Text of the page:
As Leavitt 2010 highlighted that it is our professional responsibility to make adaptive changes to technical challenges to better serve our clients. Furthermore, Leavitt (2010) emphasized not only on verbal and non-verbal communication skill but also on the linguistic structure which is vital for effective communication in the healthcare industry. Leavitt (2010) described that the meaning of “silence “is different in some cultures. For example, when working with a Chinese speaking client post hip replacement, it was challenging for PT and myself to understand if the client was in pain because she was smiling whenever the therapists were around. When we asked her about her pain she said, it hurt a lot (8/10). The contrast in her facial expression and the reporting of pain was puzzling to us. The patient kept refusing to take medications. Her family brought some traditional ointment that she would apply at the pain site to alleviate the pain. PT started providing ice therapy as adjunct to traditional ointment to alleviate her pain. The patient never had a facial grimacing indicating pain but thanked the therapist when she received an ice therapy. Some cultures are taught to endure pain and prefer to use traditional medicines than allopathic drugs to alleviate pain.
The ability to understand the meaning of the client’s behavior within the context of the culture structure is critical for effective cross-cultural communication. Without understanding the meaning of the client behavior, the ther...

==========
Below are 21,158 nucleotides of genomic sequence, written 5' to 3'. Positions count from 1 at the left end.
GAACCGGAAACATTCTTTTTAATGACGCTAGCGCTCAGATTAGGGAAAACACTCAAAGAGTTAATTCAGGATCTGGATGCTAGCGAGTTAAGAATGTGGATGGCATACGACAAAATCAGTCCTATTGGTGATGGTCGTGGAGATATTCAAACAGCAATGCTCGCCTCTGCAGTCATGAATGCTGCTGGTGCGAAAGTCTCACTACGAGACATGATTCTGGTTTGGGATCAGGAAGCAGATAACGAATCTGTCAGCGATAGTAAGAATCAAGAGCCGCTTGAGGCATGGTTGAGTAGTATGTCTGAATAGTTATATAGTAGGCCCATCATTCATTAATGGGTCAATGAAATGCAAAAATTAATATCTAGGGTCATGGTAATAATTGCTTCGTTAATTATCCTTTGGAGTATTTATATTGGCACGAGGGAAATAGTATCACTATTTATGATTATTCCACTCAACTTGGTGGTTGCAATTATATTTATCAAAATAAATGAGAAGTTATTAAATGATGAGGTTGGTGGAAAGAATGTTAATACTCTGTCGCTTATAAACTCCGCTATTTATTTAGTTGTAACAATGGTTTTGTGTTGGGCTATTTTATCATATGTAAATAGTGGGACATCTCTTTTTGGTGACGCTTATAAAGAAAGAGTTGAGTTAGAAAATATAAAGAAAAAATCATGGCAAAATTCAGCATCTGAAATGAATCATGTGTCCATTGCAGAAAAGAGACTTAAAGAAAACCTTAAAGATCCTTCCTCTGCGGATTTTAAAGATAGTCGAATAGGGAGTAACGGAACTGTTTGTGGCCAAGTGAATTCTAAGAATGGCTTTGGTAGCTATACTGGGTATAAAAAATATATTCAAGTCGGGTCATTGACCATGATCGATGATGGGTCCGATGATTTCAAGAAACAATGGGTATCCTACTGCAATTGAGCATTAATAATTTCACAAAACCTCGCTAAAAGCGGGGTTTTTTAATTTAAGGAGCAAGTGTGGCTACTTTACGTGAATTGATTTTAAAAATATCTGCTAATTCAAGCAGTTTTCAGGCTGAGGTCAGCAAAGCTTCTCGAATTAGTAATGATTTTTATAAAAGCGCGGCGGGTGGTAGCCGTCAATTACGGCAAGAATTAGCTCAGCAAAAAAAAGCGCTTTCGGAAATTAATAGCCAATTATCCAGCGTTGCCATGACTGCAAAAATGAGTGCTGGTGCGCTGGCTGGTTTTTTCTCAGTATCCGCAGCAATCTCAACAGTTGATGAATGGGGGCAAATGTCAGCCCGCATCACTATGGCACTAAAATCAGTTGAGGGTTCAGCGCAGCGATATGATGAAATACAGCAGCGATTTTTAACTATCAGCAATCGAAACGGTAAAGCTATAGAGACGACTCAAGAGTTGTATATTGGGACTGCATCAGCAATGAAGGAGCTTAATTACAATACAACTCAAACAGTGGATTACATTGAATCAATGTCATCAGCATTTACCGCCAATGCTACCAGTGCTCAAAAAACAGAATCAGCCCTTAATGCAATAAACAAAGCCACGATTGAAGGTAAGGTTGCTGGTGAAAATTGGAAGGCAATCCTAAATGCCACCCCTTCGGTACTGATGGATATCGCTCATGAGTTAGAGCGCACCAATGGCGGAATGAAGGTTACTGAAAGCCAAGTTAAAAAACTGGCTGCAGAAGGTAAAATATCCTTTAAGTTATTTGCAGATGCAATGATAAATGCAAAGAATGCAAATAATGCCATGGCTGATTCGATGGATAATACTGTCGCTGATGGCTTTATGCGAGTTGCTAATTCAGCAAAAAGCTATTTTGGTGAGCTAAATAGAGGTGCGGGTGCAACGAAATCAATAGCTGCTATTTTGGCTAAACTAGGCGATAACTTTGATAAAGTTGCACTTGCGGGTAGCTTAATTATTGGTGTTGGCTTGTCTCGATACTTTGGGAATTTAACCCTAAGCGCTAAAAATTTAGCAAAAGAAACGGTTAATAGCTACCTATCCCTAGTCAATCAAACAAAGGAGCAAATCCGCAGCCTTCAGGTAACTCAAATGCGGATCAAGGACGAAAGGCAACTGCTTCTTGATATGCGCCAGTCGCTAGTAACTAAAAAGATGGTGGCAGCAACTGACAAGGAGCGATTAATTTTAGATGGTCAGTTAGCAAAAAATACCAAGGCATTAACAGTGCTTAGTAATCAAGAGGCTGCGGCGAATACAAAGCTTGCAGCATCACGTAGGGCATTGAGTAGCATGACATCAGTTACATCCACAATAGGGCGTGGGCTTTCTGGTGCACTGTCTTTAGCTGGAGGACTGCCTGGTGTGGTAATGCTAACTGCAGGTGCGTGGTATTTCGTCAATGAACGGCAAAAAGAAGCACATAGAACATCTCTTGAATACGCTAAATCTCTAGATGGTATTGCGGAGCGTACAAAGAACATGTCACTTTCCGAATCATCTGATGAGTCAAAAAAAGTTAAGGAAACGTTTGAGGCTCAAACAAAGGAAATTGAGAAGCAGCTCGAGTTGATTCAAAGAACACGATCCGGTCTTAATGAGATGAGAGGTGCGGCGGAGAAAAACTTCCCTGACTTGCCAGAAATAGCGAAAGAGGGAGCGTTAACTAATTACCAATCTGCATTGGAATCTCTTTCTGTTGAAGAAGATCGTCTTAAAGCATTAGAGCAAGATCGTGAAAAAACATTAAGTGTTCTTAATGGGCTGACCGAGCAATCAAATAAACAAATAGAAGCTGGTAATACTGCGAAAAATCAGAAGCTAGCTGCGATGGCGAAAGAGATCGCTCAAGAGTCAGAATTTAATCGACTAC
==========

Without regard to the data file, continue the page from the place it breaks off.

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...educator. The understanding of individualistic vs. collectivist orientation and different generational groups (traditionalist, Baby Boomers, Generation X and Millennials) are critical elements that the students should be aware of to help them develop effective communication strategies. Moreover, the patient-centered communication model such as LEARN (Listen, Elicit, Assess, Recommend and Negotiate by Berkins and Fowkes, 1993) is a simple yet effective model that can be easily incorporated in patient-client/student interaction to enhance communication skills with clients from diverse culture.
Further, the concept of rapport building in cross-cultural interactions and the critical elements in cross-cultural communication (beliefs, attitude, and behaviors) discussed in this chapter are worth sharing with future students and co-workers to promote cultural competency.
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